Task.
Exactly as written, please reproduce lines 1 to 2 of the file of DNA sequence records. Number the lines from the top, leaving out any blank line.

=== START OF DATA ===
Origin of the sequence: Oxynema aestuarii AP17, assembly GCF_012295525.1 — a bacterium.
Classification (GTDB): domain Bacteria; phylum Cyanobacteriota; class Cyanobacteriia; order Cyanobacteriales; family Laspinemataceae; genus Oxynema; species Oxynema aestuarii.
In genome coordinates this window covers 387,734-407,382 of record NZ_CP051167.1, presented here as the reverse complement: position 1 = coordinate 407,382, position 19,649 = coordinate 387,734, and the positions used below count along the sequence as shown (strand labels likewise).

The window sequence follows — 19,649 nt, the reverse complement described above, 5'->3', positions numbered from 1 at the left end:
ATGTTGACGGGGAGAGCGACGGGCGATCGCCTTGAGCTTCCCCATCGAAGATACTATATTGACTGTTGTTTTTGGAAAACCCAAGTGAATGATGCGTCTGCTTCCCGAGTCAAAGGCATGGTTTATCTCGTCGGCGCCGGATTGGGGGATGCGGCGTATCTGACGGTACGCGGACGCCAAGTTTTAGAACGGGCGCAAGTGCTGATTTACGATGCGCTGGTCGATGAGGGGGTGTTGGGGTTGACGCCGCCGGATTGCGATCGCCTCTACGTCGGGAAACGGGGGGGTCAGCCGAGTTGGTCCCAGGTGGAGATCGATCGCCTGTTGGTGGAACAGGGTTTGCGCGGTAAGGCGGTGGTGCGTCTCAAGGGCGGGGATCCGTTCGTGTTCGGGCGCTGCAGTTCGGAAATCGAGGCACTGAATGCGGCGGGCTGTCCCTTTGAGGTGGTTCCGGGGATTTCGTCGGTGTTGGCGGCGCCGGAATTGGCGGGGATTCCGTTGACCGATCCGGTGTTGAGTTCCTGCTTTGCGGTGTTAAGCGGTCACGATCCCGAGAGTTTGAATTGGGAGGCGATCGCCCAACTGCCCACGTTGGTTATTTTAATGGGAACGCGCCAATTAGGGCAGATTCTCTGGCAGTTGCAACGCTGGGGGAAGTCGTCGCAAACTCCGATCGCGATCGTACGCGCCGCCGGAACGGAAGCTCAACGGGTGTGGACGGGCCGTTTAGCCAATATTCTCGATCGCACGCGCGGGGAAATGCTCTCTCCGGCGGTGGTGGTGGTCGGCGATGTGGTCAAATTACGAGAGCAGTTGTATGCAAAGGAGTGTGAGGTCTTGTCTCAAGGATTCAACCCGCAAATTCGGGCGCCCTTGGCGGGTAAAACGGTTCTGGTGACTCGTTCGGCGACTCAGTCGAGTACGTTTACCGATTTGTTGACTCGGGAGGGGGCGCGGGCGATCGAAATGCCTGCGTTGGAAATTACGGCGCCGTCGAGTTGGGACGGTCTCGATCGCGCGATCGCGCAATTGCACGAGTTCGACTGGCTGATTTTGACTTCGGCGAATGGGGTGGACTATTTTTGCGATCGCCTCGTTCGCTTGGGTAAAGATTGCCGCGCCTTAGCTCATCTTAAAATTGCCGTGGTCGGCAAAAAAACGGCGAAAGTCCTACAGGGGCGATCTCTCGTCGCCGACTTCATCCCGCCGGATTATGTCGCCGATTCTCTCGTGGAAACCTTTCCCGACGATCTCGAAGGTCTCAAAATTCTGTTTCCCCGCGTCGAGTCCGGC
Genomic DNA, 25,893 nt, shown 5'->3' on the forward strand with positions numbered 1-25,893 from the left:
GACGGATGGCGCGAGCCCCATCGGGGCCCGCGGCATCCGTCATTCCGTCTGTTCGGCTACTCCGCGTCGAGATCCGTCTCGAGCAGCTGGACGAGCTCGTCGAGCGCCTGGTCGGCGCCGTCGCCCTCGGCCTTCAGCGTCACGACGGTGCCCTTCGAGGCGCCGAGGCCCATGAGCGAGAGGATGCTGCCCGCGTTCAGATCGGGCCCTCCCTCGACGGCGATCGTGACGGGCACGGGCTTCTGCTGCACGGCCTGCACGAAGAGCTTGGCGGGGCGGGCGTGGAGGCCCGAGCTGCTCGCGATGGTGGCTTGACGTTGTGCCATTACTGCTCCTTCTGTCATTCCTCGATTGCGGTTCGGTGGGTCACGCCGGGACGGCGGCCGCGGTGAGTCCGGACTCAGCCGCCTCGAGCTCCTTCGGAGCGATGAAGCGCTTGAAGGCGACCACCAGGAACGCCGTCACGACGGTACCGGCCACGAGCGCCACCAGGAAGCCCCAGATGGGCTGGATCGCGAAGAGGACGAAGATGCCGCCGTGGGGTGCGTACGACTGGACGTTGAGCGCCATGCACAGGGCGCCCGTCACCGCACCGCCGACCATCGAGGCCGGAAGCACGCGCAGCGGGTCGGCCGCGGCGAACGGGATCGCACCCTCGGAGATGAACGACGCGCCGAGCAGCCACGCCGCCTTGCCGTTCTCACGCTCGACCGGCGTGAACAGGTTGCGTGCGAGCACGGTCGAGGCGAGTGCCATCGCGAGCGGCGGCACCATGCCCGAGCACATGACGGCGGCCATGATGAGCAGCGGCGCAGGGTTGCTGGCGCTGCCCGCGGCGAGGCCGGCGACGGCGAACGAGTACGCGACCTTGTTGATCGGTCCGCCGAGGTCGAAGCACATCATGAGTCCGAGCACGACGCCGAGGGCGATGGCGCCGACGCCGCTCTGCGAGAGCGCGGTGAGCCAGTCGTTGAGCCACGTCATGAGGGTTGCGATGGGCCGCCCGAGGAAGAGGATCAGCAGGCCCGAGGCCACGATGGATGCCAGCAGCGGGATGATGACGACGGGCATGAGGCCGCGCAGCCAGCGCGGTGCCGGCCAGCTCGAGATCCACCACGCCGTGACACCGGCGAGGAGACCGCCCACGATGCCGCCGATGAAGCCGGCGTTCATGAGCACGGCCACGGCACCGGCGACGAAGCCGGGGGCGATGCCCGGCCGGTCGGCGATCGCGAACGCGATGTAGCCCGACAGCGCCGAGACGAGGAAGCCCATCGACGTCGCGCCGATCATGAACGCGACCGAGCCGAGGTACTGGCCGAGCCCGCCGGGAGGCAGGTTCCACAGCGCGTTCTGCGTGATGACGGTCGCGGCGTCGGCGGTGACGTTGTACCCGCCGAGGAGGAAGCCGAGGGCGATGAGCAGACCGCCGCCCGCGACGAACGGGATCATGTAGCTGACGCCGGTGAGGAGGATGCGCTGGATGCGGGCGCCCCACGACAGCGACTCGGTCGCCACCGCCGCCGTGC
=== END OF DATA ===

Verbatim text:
Origin of the sequence: Oxynema aestuarii AP17, assembly GCF_012295525.1 — a bacterium.
Classification (GTDB): domain Bacteria; phylum Cyanobacteriota; class Cyanobacteriia; order Cyanobacteriales; family Laspinemataceae; genus Oxynema; species Oxynema aestuarii.